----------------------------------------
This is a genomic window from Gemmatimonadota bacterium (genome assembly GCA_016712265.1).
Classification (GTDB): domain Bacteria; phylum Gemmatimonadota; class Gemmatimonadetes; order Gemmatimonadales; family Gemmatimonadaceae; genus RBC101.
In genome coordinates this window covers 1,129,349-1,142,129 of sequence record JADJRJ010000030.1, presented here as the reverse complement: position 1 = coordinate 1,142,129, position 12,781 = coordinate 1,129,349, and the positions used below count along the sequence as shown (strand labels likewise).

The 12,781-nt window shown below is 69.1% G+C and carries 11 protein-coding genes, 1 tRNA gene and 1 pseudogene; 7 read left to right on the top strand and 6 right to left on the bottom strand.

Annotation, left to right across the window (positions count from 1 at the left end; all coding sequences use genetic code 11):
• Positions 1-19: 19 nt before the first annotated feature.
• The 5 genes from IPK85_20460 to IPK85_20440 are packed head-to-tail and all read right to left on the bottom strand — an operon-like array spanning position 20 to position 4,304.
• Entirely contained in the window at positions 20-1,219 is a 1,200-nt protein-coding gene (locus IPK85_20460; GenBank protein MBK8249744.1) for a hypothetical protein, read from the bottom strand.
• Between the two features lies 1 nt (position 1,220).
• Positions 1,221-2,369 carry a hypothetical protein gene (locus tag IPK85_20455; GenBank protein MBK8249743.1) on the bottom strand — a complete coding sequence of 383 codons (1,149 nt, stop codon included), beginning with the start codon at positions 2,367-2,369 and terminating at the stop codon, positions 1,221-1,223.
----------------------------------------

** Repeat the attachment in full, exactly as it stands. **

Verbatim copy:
This is a genomic window from Gemmatimonadota bacterium (genome assembly GCA_016712265.1).
Classification (GTDB): domain Bacteria; phylum Gemmatimonadota; class Gemmatimonadetes; order Gemmatimonadales; family Gemmatimonadaceae; genus RBC101.
In genome coordinates this window covers 1,129,349-1,142,129 of sequence record JADJRJ010000030.1, presented here as the reverse complement: position 1 = coordinate 1,142,129, position 12,781 = coordinate 1,129,349, and the positions used below count along the sequence as shown (strand labels likewise).

The 12,781-nt window shown below is 69.1% G+C and carries 11 protein-coding genes, 1 tRNA gene and 1 pseudogene; 7 read left to right on the top strand and 6 right to left on the bottom strand.

Annotation, left to right across the window (positions count from 1 at the left end; all coding sequences use genetic code 11):
• Positions 1-19: 19 nt before the first annotated feature.
• The 5 genes from IPK85_20460 to IPK85_20440 are packed head-to-tail and all read right to left on the bottom strand — an operon-like array spanning position 20 to position 4,304.
• Entirely contained in the window at positions 20-1,219 is a 1,200-nt protein-coding gene (locus IPK85_20460; GenBank protein MBK8249744.1) for a hypothetical protein, read from the bottom strand.
• Between the two features lies 1 nt (position 1,220).
• Positions 1,221-2,369 carry a hypothetical protein gene (locus tag IPK85_20455; GenBank protein MBK8249743.1) on the bottom strand — a complete coding sequence of 383 codons (1,149 nt, stop codon included), beginning with the start codon at positions 2,367-2,369 and terminating at the stop codon, positions 1,221-1,223.